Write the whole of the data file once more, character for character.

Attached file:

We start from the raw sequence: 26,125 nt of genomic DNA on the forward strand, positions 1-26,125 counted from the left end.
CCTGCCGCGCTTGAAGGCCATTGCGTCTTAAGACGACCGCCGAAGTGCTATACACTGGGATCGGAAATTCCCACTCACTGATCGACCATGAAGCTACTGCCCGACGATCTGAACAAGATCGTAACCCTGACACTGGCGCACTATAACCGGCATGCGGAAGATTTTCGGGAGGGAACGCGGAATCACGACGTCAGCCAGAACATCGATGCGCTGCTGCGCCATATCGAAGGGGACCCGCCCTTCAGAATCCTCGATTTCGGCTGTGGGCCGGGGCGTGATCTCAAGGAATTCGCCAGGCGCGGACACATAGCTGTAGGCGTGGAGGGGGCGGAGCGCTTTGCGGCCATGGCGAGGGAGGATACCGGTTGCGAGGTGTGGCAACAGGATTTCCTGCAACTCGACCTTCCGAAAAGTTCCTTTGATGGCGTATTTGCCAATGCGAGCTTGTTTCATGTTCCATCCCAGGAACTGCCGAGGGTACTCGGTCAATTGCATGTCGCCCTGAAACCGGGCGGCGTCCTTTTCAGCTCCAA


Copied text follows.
We start from the raw sequence: 26,125 nt of genomic DNA on the forward strand, positions 1-26,125 counted from the left end.
CCTGCCGCGCTTGAAGGCCATTGCGTCTTAAGACGACCGCCGAAGTGCTATACACTGGGATCGGAAATTCCCACTCACTGATCGACCATGAAGCTACTGCCCGACGATCTGAACAAGATCGTAACCCTGACACTGGCGCACTATAACCGGCATGCGGAAGATTTTCGGGAGGGAACGCGGAATCACGACGTCAGCCAGAACATCGATGCGCTGCTGCGCCATATCGAAGGGGACCCGCCCTTCAGAATCCTCGATTTCGGCTGTGGGCCGGGGCGTGATCTCAAGGAATTCGCCAGGCGCGGACACATAGCTGTAGGCGTGGAGGGGGCGGAGCGCTTTGCGGCCATGGCGAGGGAGGATACCGGTTGCGAGGTGTGGCAACAGGATTTCCTGCAACTCGACCTTCCGAAAAGTTCCTTTGATGGCGTATTTGCCAATGCGAGCTTGTTTCATGTTCCATCCCAGGAACTGCCGAGGGTACTCGGTCAATTGCATGTCGCCCTGAAACCGGGCGGCGTCCTTTTCAGCTCCAA